IT’S PARTY TIME!

Leave it to Andy and Dolly Granatelli to end 2006 by throwing the best party of the year. Some 230 of Andy and Dolly’s friends descended upon the Biltmore’s Loggia Room for brunch on Sunday December 17. The Granatelli Christmas Brunch was originally slotted for the smaller El Mar room, but the event outgrew its original location and was moved to the larger venue. This was not a fundraiser; no money was raised and no non-profit benefited. At least, not directly. “I haven’t asked for any money for quite a while, but I’m getting itchy,” Andy, whose arm-twisting for charitable causes is legendary, joked near the end of a short speech he gave from a podium set up in front of the fireplace on the west wall of the room.

A quick survey revealed the length and depth of Granatelli’s network of friends and acquaintances, and though there is no room to list all those present, among the celebrated were Kevin Costner, Anne Francis, Dennis Miller, Peter Noone, Dr. Laura Schlessinger, Dennis Franz, Ivan Reitman, Barry DeVorzon, and Tab Hunter. Kirk and Anne Douglas were scheduled to attend but came down with strep throat, requiring the earlier assistance of Dr. Mesipam, who left his son’s karate class to treat the Douglases’ dual ailments. Kirk just celebrated his 90th birthday.

Media were invited, and among those were MJ publisher emeritus James Buckley, his son Tim Buckley, KEYT’s John Palminteri, Martha Bull, Debby Davison, and Paula Lopez, the News-Press’s Lorraine Wilson, and Santa Maria Times’s Helen Thomas. Suffice to say, Montecito and Santa Barbara county were well represented by Pat and John Klink, Frank and Karen Caufield, Leslie Ridley-Tree, Jimmy and Sarah Argyropoulis, Irma and Morrie Jurkowitz, Lee Luria, Carolina and Parker Montgomery, Nina Terzian, Tom Wathen, Brooks and Kate Firestone, Tom and Mary Belle Snow, Toni Simon, Ray Winn, Peter Kavoian, Eric Spivey, Betty Stephens, Kate Packer, Mike and Jennie Petlow, Ralph and Melissa Iannelli, Barry and Jo Berkus, and, well, plenty of others including, according to Andy, “twenty of the best doctors in town.”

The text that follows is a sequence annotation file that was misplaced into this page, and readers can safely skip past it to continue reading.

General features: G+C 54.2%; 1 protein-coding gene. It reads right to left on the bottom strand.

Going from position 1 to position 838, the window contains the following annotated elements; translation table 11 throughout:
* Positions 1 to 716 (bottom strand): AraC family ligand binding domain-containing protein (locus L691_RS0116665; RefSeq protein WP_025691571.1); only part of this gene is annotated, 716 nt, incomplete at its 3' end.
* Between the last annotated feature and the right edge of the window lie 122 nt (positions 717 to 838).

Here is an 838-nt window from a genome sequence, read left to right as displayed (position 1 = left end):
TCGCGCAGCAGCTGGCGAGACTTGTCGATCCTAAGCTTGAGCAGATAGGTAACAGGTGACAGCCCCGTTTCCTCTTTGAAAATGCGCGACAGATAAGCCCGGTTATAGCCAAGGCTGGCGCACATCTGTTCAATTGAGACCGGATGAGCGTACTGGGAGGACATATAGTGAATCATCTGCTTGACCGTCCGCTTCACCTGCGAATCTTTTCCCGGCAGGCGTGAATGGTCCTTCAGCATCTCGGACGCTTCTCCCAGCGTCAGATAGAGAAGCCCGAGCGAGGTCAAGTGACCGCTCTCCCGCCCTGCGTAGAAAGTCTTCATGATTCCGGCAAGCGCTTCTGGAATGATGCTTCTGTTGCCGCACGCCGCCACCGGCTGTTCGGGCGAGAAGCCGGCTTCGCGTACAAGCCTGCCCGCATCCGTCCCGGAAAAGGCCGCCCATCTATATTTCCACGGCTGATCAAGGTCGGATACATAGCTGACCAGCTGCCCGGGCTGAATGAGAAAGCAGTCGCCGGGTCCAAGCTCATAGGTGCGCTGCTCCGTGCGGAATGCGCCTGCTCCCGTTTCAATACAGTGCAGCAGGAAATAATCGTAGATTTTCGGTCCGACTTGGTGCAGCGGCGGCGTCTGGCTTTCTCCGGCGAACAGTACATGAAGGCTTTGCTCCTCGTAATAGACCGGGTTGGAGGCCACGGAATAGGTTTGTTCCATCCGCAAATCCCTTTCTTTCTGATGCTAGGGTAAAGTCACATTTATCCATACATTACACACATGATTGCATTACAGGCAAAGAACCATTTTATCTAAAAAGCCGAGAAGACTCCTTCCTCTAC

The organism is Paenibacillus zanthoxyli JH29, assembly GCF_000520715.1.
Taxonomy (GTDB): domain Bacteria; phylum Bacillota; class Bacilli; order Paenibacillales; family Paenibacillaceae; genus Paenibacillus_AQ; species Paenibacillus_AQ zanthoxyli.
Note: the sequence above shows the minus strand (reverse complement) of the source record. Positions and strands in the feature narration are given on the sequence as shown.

“Dolly and I are eternally grateful for the love and respect that you all give us. We want you to know that you have touched our hearts one way or another,” Andy said to the gathered crowd in explanation of why they were all invited. Before brunch was officially underway, tenor Matt James entertained with a medley of big-band-era songs along with a polished and passionate delivery of Puccini’s aria, “Nessun Dorma,” from Turandot, a favorite of Andy’s.

Everyone – the famous and the not so famous – wore nametags. I asked Andy about that. “At a party like this,” he explained, “everybody should wear a nametag. We all forget people’s names,” he insisted, adding that it helped guests address each other. He noted that the first name was printed large, not the last. Every group or family received a gift on the way out and the line was long as guests waited to pay their respects to il patrone, Andy Granatelli.

We spoke via telephone the day after, and both he and Dolly were floating on the success of their Christmas Brunch. “People are still calling me to tell me how great the party was, and how good the food was,” he said, giving much of the credit to the Four Seasons Biltmore that, Andy said, went out of its way to make sure everything was just right. “The ambience, the food, and the decorations were perfection; it was great, it really was,” he concluded.